For a long time I had been thinking about “going zero waste”. It turns out that this is a much bigger job than I realised. We generate a LOT of rubbish in our house. There are two wheelie bins outside the front door – a black bin for non-recyclable rubbish and a green bin for recycling. All glass goes to the bottle bank (our council doesn’t collect it), and I take all textiles to textile recycling. I also make occasional trips to the tip for bigger items.
I began decluttering purely because I felt overwhelmed by the physical clutter in my home. When I first started clearing my space, I felt an incredible sense of lightness. When I got more serious about minimalism, and was further along in my journey, I hit a bump in the road. Something I hadn’t anticipated is that finding yourself is a side effect of minimalism. And this made me feel very uncomfortable at first.
A couple of caveats before I get started on my minimalist home tour.
Firstly, I am a normal mum with three normal kids. I did put away the toys that were on the floor before I took photos – my house isn’t permanently immaculate! But these photos aren’t staged. This is pretty much how it looks every time I put the toys away.
If you’ve ever said, “I love the idea of simple living, but I just wouldn’t know where to start,” this post is for you. This is my ‘simple living how to’ guide – an outline of how to live a simple life in a nutshell. It is unlikely that you can make all these changes overnight, or even in a few weeks. Don’t fret about getting to the end. The goal is the journey itself.
Some things will take longer than others. And sometimes you will find you make huge leaps in one area, but lag behind in another. It all balances out in the long run. Keep going and eventually you will find your life changing beyond what you thought possible at the beginning.
Ever wondered why minimalism matters? Over the last seven years, I’ve been unlucky enough to lose four member of my immediate family: my last two remaining grandparents, my uncle and most recently, my mother.
It has not been an easy time, and each death has affected me quite profoundly. I was lucky as a child – my brother and I grew up in a family where death remained at a distance. We didn’t know what it was like to lose someone until our grandfather died, by which time I had left home and gone to university and my brother was in his teens. Then, we had another long period of time where death seemed to be something that only happened to other people.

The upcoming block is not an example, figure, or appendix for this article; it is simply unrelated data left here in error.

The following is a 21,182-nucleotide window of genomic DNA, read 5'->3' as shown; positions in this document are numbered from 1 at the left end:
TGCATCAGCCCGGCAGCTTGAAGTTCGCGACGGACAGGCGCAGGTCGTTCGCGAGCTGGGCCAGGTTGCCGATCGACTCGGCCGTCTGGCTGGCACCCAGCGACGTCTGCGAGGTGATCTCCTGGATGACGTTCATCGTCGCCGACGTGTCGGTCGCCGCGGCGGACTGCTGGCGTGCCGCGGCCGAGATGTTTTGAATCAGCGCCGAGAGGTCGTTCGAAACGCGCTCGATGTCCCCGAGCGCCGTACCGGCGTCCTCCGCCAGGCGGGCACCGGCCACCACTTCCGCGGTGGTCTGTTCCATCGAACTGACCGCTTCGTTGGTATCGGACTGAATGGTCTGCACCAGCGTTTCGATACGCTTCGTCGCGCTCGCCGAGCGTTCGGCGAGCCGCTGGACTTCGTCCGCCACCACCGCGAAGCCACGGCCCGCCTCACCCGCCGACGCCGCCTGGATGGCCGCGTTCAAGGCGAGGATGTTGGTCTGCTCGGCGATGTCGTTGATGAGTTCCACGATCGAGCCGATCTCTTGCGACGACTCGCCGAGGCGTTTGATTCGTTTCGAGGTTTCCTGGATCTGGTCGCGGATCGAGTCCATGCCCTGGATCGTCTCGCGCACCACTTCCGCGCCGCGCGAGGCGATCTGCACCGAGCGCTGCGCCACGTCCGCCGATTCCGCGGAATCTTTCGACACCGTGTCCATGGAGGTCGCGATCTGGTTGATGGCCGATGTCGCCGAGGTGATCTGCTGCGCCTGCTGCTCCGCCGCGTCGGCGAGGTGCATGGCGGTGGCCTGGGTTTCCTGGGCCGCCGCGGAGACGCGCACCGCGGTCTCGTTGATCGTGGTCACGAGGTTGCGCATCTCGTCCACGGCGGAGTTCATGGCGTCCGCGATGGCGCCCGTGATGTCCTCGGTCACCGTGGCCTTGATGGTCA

What exactly is the difference between simple living and minimalism? If you’re new to either or both of these terms it can seem as though they are both referring to the same thing.
At its most basic, minimalism is something that is almost completely (but not quite) encompassed by simple living. Let’s have a look at a simple Venn diagram I’ve drawn for you:
This is a totally independent, and unaffiliated Big Berkey water filter review. I purchased a Big Berkey after quite a lot of research into providing filtered water for us to drink at home.
So many people dream of living a simpler and less cluttered life. We love instagram images of minimalist houses and Pinterest pins of decluttering and organising methods. But the action required is often overlooked in favour of other things. What stops people from decluttering and creating an environment they want to live in?
Stuck with decluttering? We’ve all been there.
You start out full of enthusiasm, ready to tackle that drawer, wardrobe or cabinet, and after the first 15 minutes you find yourself staring at the same thing over and over, unable to make a decision about it.
Long-forgotten feelings surface. You think about the memories attached to it and although you really thought you didn’t need it any more, suddenly it seems important. It doesn’t belong in the room you’re in, but you aren’t sure where else to put it.
A nagging feeling eats away at you. You start to get bored with all this sorting out. It’s taking too long. Decluttering has stopped being fun and is now hard work.
Are you living in a house that is so cluttered and messy you think you’re beyond help? Maybe your clutter problem has gotten so bad it’s affecting your job, or your relationships with others? If nothing else is working, here’s what to do if you have so much stuff you can’t even see your floors.
If you’ve gotten yourself into a situation like this, you need to know that the origin of the problem is not physical.
This level of extreme clutter (or hoarding) tends to occur following traumatic life events like divorce and death, but it can also be a cumulative representation of a life that you just aren’t happy with.